Summer Wars 

This weekend, Oklahoma City of Museum of Art’s Noble Theater is all about the anime, screening two 2009 hits from Japan.

One of them, “Evangelion: 2.0 You Can (Not) Advance,” is your standard, incomprehensible chunk of clanketyclank-clank fighting.

The other, “Summer Wars,” is a welcome respite from that. It still delivers plenty of action, but also heart, humor and a genuine story to which viewers can relate.

It revolves around 11th grader Kenji Koiso, who possesses great intelligence, but little in the way of social interaction, partly stemming from not having a family. He lives much of life online, in an avatar-led portal called OZ, where much of Japan chats, shops, plays and carries out any number of activities after assuming anthropomorphic identities.

But while Kenji spends the summer at the home of cute classmate Natsuki, pretending to be her fiancé for the benefit of her extended family, a ghost gets into the machine — Love Machine, to be exact. A virus bearing that ironic moniker wreaks havoc in OZ, from corrupting e-mail access to rearranging traffic patterns on city streets, basically shutting down worlds both virtual and real.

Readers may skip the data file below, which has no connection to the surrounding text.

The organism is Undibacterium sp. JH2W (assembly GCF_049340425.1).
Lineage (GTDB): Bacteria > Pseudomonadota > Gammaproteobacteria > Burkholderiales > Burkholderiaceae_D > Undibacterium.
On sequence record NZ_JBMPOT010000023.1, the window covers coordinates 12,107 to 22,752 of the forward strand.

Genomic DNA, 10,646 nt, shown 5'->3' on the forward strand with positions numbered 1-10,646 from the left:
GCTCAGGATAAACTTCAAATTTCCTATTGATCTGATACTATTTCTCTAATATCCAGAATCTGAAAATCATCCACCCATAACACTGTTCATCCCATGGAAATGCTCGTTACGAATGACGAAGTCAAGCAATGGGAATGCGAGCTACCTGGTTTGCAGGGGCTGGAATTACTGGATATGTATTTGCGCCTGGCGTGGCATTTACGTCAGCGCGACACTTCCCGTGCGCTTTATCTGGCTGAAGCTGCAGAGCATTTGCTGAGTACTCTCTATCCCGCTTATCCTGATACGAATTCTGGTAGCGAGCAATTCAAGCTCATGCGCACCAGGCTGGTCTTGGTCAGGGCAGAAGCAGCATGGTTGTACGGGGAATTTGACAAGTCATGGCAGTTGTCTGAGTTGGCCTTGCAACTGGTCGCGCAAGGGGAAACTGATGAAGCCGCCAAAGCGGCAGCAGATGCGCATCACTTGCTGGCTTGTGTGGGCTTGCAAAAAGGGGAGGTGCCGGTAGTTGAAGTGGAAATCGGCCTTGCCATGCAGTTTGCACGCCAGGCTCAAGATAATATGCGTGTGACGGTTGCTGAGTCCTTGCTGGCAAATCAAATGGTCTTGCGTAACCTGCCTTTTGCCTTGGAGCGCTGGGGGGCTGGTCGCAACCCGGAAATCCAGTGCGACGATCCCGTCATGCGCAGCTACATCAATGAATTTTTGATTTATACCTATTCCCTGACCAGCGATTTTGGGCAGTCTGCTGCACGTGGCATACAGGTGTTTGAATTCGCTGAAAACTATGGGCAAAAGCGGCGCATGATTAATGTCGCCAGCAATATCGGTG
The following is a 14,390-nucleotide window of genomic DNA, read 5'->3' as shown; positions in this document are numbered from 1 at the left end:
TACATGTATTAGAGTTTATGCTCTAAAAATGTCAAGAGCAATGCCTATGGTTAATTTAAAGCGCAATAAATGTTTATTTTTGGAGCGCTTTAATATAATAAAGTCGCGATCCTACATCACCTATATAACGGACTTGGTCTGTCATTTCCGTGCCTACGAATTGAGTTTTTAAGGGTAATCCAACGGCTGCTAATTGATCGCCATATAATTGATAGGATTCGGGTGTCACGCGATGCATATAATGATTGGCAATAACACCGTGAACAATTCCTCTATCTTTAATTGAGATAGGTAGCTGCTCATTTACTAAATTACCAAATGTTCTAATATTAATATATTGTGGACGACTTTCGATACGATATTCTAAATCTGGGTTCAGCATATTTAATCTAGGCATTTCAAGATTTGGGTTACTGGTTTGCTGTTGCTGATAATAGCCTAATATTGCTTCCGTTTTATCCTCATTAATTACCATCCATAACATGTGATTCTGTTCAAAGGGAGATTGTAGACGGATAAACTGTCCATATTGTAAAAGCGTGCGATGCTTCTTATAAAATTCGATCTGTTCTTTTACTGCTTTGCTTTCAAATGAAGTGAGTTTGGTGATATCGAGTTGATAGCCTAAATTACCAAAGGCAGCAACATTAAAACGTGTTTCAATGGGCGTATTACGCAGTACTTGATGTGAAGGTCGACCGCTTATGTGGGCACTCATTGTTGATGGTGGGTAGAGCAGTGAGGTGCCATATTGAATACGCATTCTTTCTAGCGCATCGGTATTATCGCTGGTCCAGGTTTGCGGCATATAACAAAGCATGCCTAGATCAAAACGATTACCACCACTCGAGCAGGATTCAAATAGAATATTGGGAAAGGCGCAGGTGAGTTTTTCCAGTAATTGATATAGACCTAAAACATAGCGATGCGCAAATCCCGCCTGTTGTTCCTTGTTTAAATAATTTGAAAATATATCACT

Kenji is wrongly — well, mostly — blamed as being the hacker behind the malicious attack, so he works to restore order while clearing his name and, therefore, regain his standing of honor in the eyes of Natsuki’s relatives, because while their relationship is merely pretend, he’d rather it be tangible.

And that’s only about half of the film, which, just shy of two hours, certainly qualifies as an epic. For a majority of that time, director/ co-writer Mamoru Hosoda (“The Girl Who Leapt Through Time”) justifies the length, even if the death of one character results in his story exiting the freeway for a scenic turnout that temporarily slows things down.

Most of “Summer Wars” is traditionally animated, but the sequences set in anything-goes OZ are where the film accelerates a more technological sheen. Here, characters jump, glide and defy gravity via their avatars. These scenes burst with imagination, dazzle with vibrant colors, and charm with a bubbly score.

While illustrating the dark side of the Internet and social networking, this is an all-around cheerful story — a mainstream fantasy constructed with mass appeal in mind: smart enough for adults, shiny enough for kids.

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Rod Lott

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